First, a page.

The wedding season has begun. Gorgeous brides and nervous grooms are stepping up to pronounce vows and promises to each other hoping that their wedding day will usher in unending bliss. Even though these couples are spending loads of money and planning every little detail of their big day, many seem to miss out on a very important aspect. Many, if not the majority, do not engage in any sort of pre-marital counseling or preparation.
Here is my pet peeve in this regard. In order to drive a car, we need to do a written test, complete many hours of Driver’s Ed, and finally do well on the road test. Just to drive a car we need so much work and preparation. To drive someone crazy for the rest of their lives (a.k.a. marriage), we don’t need any preparation. A couple can just walk into the County Clerk’s office and obtain a marriage license in a matter of minutes. If there is so little invested in preparation for such a life-changing decision, how can we expect that union to survive the challenges of married life? Someone has said, “By failing to prepare, one prepares to fail.”
In this context we have noticed a troubling trend. More and more couples are just living together and choose not to get married. Of those who marry, many get married in a civil ceremony by a justice of the peace or even by a friend who was “ordained” on-line for a fee of $20. There has been a steady decline of church weddings. I am not bemoaning the “loss of business.” I am concerned that these couples are missing out on a crucial ingredient for the success of their unions. They are missing the faith dimension which, according to me, contributes immensely to the success of a marriage.
Some people dismiss faith or religion as unnecessary. Faith is not superficial. It permeates into the profoundest depths of our humanity and personality. It does not consist merely in performing certain rituals or reciting some formulae. As faith-filled persons we subscribe to a world-view, a certain philosophy of life. As Catholics we believe that none of us is an accident. We are created in His image and likeness by a loving God and He has a purpose for each one of us. Our ultimate destiny is to be with God in eternal happiness. A person with no faith will not have such a world-view. Such disparity of vision can cause numerous conflicts in marriage.
In a survey taken more than a decade ago, only 42% of the respondents wanted a mate of the same faith. In other words, they did not think that sharing the faith is important. According to Dr. Robert J. Sternberg, the Yale psychologist who wrote Love the Way You Want It, How to Use your Head in your Romantic Relationships, sharing the same faith is very important. Here are his words:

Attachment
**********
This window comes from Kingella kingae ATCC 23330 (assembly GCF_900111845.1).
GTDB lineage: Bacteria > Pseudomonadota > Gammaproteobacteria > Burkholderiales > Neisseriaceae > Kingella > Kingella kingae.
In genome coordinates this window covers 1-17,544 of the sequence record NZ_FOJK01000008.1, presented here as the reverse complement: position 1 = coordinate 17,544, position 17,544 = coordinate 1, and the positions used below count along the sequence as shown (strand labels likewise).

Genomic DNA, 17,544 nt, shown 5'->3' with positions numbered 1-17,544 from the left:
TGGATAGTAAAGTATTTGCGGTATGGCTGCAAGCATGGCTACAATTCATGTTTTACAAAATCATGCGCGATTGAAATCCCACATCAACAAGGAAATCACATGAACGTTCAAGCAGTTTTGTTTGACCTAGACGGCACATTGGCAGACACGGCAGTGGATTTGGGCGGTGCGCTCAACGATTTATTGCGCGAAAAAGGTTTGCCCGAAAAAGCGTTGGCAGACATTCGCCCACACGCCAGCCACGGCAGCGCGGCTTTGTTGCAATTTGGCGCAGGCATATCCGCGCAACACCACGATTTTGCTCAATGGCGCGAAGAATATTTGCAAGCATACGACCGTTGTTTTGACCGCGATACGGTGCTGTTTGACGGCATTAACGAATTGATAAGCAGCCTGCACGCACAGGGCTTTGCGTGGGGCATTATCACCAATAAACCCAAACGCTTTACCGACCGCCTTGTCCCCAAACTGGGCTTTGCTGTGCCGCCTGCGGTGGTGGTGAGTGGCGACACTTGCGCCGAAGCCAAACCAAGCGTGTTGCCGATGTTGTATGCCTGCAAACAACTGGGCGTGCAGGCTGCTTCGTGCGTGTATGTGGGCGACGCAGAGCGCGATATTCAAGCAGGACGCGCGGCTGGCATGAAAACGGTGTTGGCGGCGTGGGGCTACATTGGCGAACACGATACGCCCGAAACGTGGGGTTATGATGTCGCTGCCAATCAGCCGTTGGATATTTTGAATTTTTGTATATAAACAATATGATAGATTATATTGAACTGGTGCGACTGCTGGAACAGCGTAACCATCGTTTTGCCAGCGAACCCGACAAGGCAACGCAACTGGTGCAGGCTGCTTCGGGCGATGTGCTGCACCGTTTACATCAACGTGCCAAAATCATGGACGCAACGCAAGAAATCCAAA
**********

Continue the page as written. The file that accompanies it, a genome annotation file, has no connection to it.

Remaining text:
In one of our studies, we examined those factors that either increase or decrease in importance over the course of a relationship... We found that, of all the factors that increased in importance over time, a match in religious beliefs was the most important, outranking all the other variables.
...Of course, mixed-faith marriages that work do exist. But the myth that love is enough to cover even the greatest compromises is not always true. If compromises are made early in the marriage to please a partner, they may later become a source of dissatisfaction, especially if the partner's practices represent cultural and value systems that are not part of the person's background. We have become so comfortable in our secularized society that often we do not realize, until long into a relationship how deep our roots really are." (pp. 14-15)
I firmly believe that in order to make a marriage successful the dimension of faith and spirituality is crucial. Without it, all attempts to make marriage work on merely the natural level are doomed to fail. It is our faith that brings certain elements that guarantee success. Let me explain with three examples.
By nature we are selfish. We look out for ourselves. If we put two selfish people together in a marriage we will have disaster. For a marriage to succeed, the spouses must forget themselves and think of the other. Who teacher us to be selfless? Not our society or culture. Our society tells us to indulge ourselves, to gratify ourselves. On the other hand, our faith calls on us to be selfless. Quoting Jesus, St Paul writes: “It is more blessed to give than to receive.” In John’s gospel we read: “There is no greater love than for someone to lay down their life for their friend.”
By nature we are proud. In my long experience with couples I can assert that pride causes more problems in relationships than anything else. Who teaches us to be humble? Not our culture. It tells us to be assertive, to get our way and never let anyone push us around. On the contrary our faith calls on us to be humble. Jesus washed the feet of His disciples and asked us to imitate Him.
Forgiveness is not natural; revenge is. Marriages fail when couples refuse to forgive. Who teaches us how to forgive? Our world does not know how to forgive. If it did, we would not be in the mess that we are in. It is the Lord who teaches us how to forgive. On the cross Jesus prayed, “Father, forgive them for they know not what they do.” In the Our Father we pray: “Forgive our trespasses as we forgive those who trespass against us.”
Let us pray that all couples, already married or getting ready for marriage, will keep God at the center of their relationships. Bishop Fulton Sheen said, “It takes three to get married – the bride, the groom and the Lord.”
Born in India to deeply-committed Catholic parents, Fr Britto is one of seven children. He joined the Salesians of Don Bosco as a young man and was ordained a priest in 1981.
After he completed his priestly formation and his early education in India, he came to the US for his graduate degree in Journalism at...Read more...